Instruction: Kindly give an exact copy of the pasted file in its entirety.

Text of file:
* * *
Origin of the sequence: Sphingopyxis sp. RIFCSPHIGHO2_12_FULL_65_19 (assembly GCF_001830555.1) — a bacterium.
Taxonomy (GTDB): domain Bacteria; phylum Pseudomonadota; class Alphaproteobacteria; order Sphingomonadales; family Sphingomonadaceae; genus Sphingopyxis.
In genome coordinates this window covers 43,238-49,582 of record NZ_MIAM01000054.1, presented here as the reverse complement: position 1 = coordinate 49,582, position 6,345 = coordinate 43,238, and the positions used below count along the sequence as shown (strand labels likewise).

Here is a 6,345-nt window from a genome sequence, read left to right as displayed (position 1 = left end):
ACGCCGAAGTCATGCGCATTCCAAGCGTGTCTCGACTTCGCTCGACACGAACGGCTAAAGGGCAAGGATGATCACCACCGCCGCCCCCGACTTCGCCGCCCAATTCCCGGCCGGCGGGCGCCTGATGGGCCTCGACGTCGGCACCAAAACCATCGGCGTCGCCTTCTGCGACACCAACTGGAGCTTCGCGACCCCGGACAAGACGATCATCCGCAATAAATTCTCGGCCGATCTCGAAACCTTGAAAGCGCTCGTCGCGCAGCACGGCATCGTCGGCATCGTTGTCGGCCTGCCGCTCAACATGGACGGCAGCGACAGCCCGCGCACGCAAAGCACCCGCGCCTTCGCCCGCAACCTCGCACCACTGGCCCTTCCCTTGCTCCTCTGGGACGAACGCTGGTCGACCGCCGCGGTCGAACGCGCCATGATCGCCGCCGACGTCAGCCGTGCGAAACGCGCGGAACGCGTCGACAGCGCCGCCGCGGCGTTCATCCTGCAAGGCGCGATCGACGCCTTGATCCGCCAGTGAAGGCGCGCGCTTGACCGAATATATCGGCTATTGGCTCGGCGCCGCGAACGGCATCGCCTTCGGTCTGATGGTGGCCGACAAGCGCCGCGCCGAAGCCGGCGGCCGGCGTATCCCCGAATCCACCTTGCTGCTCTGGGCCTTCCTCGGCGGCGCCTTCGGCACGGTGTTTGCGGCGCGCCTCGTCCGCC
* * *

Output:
Origin of the sequence: Sphingopyxis sp. RIFCSPHIGHO2_12_FULL_65_19 (assembly GCF_001830555.1) — a bacterium.
Taxonomy (GTDB): domain Bacteria; phylum Pseudomonadota; class Alphaproteobacteria; order Sphingomonadales; family Sphingomonadaceae; genus Sphingopyxis.
In genome coordinates this window covers 43,238-49,582 of record NZ_MIAM01000054.1, presented here as the reverse complement: position 1 = coordinate 49,582, position 6,345 = coordinate 43,238, and the positions used below count along the sequence as shown (strand labels likewise).

Here is a 6,345-nt window from a genome sequence, read left to right as displayed (position 1 = left end):
ACGCCGAAGTCATGCGCATTCCAAGCGTGTCTCGACTTCGCTCGACACGAACGGCTAAAGGGCAAGGATGATCACCACCGCCGCCCCCGACTTCGCCGCCCAATTCCCGGCCGGCGGGCGCCTGATGGGCCTCGACGTCGGCACCAAAACCATCGGCGTCGCCTTCTGCGACACCAACTGGAGCTTCGCGACCCCGGACAAGACGATCATCCGCAATAAATTCTCGGCCGATCTCGAAACCTTGAAAGCGCTCGTCGCGCAGCACGGCATCGTCGGCATCGTTGTCGGCCTGCCGCTCAACATGGACGGCAGCGACAGCCCGCGCACGCAAAGCACCCGCGCCTTCGCCCGCAACCTCGCACCACTGGCCCTTCCCTTGCTCCTCTGGGACGAACGCTGGTCGACCGCCGCGGTCGAACGCGCCATGATCGCCGCCGACGTCAGCCGTGCGAAACGCGCGGAACGCGTCGACAGCGCCGCCGCGGCGTTCATCCTGCAAGGCGCGATCGACGCCTTGATCCGCCAGTGAAGGCGCGCGCTTGACCGAATATATCGGCTATTGGCTCGGCGCCGCGAACGGCATCGCCTTCGGTCTGATGGTGGCCGACAAGCGCCGCGCCGAAGCCGGCGGCCGGCGTATCCCCGAATCCACCTTGCTGCTCTGGGCCTTCCTCGGCGGCGCCTTCGGCACGGTGTTTGCGGCGCGCCTCGTCCGCC